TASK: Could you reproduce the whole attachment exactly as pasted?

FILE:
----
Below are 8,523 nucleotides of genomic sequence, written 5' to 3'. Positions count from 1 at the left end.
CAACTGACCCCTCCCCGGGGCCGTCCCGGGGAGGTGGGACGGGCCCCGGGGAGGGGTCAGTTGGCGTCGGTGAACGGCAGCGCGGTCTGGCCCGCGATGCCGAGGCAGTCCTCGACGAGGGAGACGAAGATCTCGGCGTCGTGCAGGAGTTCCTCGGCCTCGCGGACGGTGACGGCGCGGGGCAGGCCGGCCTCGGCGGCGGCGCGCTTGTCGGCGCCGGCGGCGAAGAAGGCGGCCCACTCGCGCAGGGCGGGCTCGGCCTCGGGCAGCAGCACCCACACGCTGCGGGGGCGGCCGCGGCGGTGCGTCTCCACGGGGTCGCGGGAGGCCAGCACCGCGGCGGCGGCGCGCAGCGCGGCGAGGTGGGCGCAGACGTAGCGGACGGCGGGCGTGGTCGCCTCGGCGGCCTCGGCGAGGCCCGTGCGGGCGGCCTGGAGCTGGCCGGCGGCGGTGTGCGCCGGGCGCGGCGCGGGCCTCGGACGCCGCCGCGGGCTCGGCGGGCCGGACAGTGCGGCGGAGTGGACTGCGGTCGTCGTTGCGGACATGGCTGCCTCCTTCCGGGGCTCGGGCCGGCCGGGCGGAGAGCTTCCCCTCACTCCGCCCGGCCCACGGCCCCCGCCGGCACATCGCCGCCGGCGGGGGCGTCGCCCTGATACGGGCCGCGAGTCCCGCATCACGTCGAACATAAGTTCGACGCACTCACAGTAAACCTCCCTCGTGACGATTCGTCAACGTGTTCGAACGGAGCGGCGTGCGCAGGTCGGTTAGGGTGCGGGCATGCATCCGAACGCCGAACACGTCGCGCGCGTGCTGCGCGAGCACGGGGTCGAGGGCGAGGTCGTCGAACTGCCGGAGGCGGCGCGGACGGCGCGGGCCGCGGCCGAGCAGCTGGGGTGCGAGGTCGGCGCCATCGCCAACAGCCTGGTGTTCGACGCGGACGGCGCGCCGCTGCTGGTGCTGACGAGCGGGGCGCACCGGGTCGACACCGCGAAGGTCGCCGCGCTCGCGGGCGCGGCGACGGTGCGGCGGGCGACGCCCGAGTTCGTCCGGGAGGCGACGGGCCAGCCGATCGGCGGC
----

Below are 8,523 nucleotides of genomic sequence, written 5' to 3'. Positions count from 1 at the left end.
CAACTGACCCCTCCCCGGGGCCGTCCCGGGGAGGTGGGACGGGCCCCGGGGAGGGGTCAGTTGGCGTCGGTGAACGGCAGCGCGGTCTGGCCCGCGATGCCGAGGCAGTCCTCGACGAGGGAGACGAAGATCTCGGCGTCGTGCAGGAGTTCCTCGGCCTCGCGGACGGTGACGGCGCGGGGCAGGCCGGCCTCGGCGGCGGCGCGCTTGTCGGCGCCGGCGGCGAAGAAGGCGGCCCACTCGCGCAGGGCGGGCTCGGCCTCGGGCAGCAGCACCCACACGCTGCGGGGGCGGCCGCGGCGGTGCGTCTCCACGGGGTCGCGGGAGGCCAGCACCGCGGCGGCGGCGCGCAGCGCGGCGAGGTGGGCGCAGACGTAGCGGACGGCGGGCGTGGTCGCCTCGGCGGCCTCGGCGAGGCCCGTGCGGGCGGCCTGGAGCTGGCCGGCGGCGGTGTGCGCCGGGCGCGGCGCGGGCCTCGGACGCCGCCGCGGGCTCGGCGGGCCGGACAGTGCGGCGGAGTGGACTGCGGTCGTCGTTGCGGACATGGCTGCCTCCTTCCGGGGCTCGGGCCGGCCGGGCGGAGAGCTTCCCCTCACTCCGCCCGGCCCACGGCCCCCGCCGGCACATCGCCGCCGGCGGGGGCGTCGCCCTGATACGGGCCGCGAGTCCCGCATCACGTCGAACATAAGTTCGACGCACTCACAGTAAACCTCCCTCGTGACGATTCGTCAACGTGTTCGAACGGAGCGGCGTGCGCAGGTCGGTTAGGGTGCGGGCATGCATCCGAACGCCGAACACGTCGCGCGCGTGCTGCGCGAGCACGGGGTCGAGGGCGAGGTCGTCGAACTGCCGGAGGCGGCGCGGACGGCGCGGGCCGCGGCCGAGCAGCTGGGGTGCGAGGTCGGCGCCATCGCCAACAGCCTGGTGTTCGACGCGGACGGCGCGCCGCTGCTGGTGCTGACGAGCGGGGCGCACCGGGTCGACACCGCGAAGGTCGCCGCGCTCGCGGGCGCGGCGACGGTGCGGCGGGCGACGCCCGAGTTCGTCCGGGAGGCGACGGGCCAGCCGATCGGCGGC